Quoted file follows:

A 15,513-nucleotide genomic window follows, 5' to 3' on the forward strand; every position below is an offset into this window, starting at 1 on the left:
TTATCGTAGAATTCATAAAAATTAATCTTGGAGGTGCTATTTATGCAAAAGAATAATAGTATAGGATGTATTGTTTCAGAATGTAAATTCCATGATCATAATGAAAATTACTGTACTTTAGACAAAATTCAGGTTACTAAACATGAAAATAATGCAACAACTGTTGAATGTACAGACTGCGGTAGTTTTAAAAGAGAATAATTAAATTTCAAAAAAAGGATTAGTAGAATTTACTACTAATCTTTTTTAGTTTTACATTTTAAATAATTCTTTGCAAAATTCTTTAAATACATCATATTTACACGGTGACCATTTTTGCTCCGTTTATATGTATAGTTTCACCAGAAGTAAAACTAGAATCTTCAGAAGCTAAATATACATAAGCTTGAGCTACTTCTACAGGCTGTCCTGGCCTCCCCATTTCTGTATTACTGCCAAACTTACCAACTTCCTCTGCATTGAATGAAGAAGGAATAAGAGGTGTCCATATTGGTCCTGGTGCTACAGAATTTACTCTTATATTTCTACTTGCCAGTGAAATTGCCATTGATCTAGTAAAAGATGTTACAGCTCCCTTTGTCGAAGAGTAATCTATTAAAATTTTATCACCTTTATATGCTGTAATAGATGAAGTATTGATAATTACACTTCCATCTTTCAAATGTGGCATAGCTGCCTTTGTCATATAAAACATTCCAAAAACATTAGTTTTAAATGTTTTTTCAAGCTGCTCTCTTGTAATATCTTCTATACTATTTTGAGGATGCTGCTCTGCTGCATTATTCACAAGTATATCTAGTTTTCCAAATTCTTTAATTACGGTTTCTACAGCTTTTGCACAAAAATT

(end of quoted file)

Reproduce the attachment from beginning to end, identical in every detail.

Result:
A 15,513-nucleotide genomic window follows, 5' to 3' on the forward strand; every position below is an offset into this window, starting at 1 on the left:
TTATCGTAGAATTCATAAAAATTAATCTTGGAGGTGCTATTTATGCAAAAGAATAATAGTATAGGATGTATTGTTTCAGAATGTAAATTCCATGATCATAATGAAAATTACTGTACTTTAGACAAAATTCAGGTTACTAAACATGAAAATAATGCAACAACTGTTGAATGTACAGACTGCGGTAGTTTTAAAAGAGAATAATTAAATTTCAAAAAAAGGATTAGTAGAATTTACTACTAATCTTTTTTAGTTTTACATTTTAAATAATTCTTTGCAAAATTCTTTAAATACATCATATTTACACGGTGACCATTTTTGCTCCGTTTATATGTATAGTTTCACCAGAAGTAAAACTAGAATCTTCAGAAGCTAAATATACATAAGCTTGAGCTACTTCTACAGGCTGTCCTGGCCTCCCCATTTCTGTATTACTGCCAAACTTACCAACTTCCTCTGCATTGAATGAAGAAGGAATAAGAGGTGTCCATATTGGTCCTGGTGCTACAGAATTTACTCTTATATTTCTACTTGCCAGTGAAATTGCCATTGATCTAGTAAAAGATGTTACAGCTCCCTTTGTCGAAGAGTAATCTATTAAAATTTTATCACCTTTATATGCTGTAATAGATGAAGTATTGATAATTACACTTCCATCTTTCAAATGTGGCATAGCTGCCTTTGTCATATAAAACATTCCAAAAACATTAGTTTTAAATGTTTTTTCAAGCTGCTCTCTTGTAATATCTTCTATACTATTTTGAGGATGCTGCTCTGCTGCATTATTCACAAGTATATCTAGTTTTCCAAATTCTTTAATTACGGTTTCTACAGCTTTTGCACAAAAATT